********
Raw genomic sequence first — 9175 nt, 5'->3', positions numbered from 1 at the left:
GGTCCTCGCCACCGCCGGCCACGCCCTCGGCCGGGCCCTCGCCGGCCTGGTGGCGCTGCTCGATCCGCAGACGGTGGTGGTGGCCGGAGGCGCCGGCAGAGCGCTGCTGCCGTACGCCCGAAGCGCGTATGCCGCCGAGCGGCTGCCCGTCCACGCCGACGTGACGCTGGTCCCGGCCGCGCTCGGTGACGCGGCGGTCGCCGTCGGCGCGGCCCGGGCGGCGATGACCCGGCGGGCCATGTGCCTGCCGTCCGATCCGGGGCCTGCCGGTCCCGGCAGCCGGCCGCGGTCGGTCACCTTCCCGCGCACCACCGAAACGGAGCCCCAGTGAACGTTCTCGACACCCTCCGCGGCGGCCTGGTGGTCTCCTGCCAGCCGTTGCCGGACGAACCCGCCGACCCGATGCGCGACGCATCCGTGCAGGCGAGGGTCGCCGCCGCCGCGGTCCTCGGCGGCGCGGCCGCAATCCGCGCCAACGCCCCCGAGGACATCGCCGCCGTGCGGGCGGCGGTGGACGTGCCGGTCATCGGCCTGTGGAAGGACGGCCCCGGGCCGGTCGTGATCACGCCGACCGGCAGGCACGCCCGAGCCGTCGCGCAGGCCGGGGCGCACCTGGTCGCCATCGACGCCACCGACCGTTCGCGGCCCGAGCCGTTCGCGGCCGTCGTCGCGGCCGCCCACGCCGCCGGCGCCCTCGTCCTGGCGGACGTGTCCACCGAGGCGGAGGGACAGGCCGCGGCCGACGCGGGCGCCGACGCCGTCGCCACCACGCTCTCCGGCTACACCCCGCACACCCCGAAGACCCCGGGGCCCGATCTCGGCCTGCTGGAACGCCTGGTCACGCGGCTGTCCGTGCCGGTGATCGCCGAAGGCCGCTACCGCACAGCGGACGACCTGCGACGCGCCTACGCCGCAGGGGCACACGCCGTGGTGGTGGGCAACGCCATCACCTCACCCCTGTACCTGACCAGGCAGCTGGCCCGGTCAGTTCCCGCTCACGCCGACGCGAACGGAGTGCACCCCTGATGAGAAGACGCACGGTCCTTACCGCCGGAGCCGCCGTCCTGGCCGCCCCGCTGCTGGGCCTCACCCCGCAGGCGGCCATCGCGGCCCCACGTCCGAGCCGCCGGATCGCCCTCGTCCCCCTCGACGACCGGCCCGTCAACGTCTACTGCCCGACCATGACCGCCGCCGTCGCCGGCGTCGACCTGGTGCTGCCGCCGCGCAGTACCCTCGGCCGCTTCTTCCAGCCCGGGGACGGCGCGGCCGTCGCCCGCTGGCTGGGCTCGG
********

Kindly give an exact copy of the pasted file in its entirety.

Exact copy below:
Raw genomic sequence first — 9175 nt, 5'->3', positions numbered from 1 at the left:
GGTCCTCGCCACCGCCGGCCACGCCCTCGGCCGGGCCCTCGCCGGCCTGGTGGCGCTGCTCGATCCGCAGACGGTGGTGGTGGCCGGAGGCGCCGGCAGAGCGCTGCTGCCGTACGCCCGAAGCGCGTATGCCGCCGAGCGGCTGCCCGTCCACGCCGACGTGACGCTGGTCCCGGCCGCGCTCGGTGACGCGGCGGTCGCCGTCGGCGCGGCCCGGGCGGCGATGACCCGGCGGGCCATGTGCCTGCCGTCCGATCCGGGGCCTGCCGGTCCCGGCAGCCGGCCGCGGTCGGTCACCTTCCCGCGCACCACCGAAACGGAGCCCCAGTGAACGTTCTCGACACCCTCCGCGGCGGCCTGGTGGTCTCCTGCCAGCCGTTGCCGGACGAACCCGCCGACCCGATGCGCGACGCATCCGTGCAGGCGAGGGTCGCCGCCGCCGCGGTCCTCGGCGGCGCGGCCGCAATCCGCGCCAACGCCCCCGAGGACATCGCCGCCGTGCGGGCGGCGGTGGACGTGCCGGTCATCGGCCTGTGGAAGGACGGCCCCGGGCCGGTCGTGATCACGCCGACCGGCAGGCACGCCCGAGCCGTCGCGCAGGCCGGGGCGCACCTGGTCGCCATCGACGCCACCGACCGTTCGCGGCCCGAGCCGTTCGCGGCCGTCGTCGCGGCCGCCCACGCCGCCGGCGCCCTCGTCCTGGCGGACGTGTCCACCGAGGCGGAGGGACAGGCCGCGGCCGACGCGGGCGCCGACGCCGTCGCCACCACGCTCTCCGGCTACACCCCGCACACCCCGAAGACCCCGGGGCCCGATCTCGGCCTGCTGGAACGCCTGGTCACGCGGCTGTCCGTGCCGGTGATCGCCGAAGGCCGCTACCGCACAGCGGACGACCTGCGACGCGCCTACGCCGCAGGGGCACACGCCGTGGTGGTGGGCAACGCCATCACCTCACCCCTGTACCTGACCAGGCAGCTGGCCCGGTCAGTTCCCGCTCACGCCGACGCGAACGGAGTGCACCCCTGATGAGAAGACGCACGGTCCTTACCGCCGGAGCCGCCGTCCTGGCCGCCCCGCTGCTGGGCCTCACCCCGCAGGCGGCCATCGCGGCCCCACGTCCGAGCCGCCGGATCGCCCTCGTCCCCCTCGACGACCGGCCCGTCAACGTCTACTGCCCGACCATGACCGCCGCCGTCGCCGGCGTCGACCTGGTGCTGCCGCCGCGCAGTACCCTCGGCCGCTTCTTCCAGCCCGGGGACGGCGCGGCCGTCGCCCGCTGGCTGGGCTCGG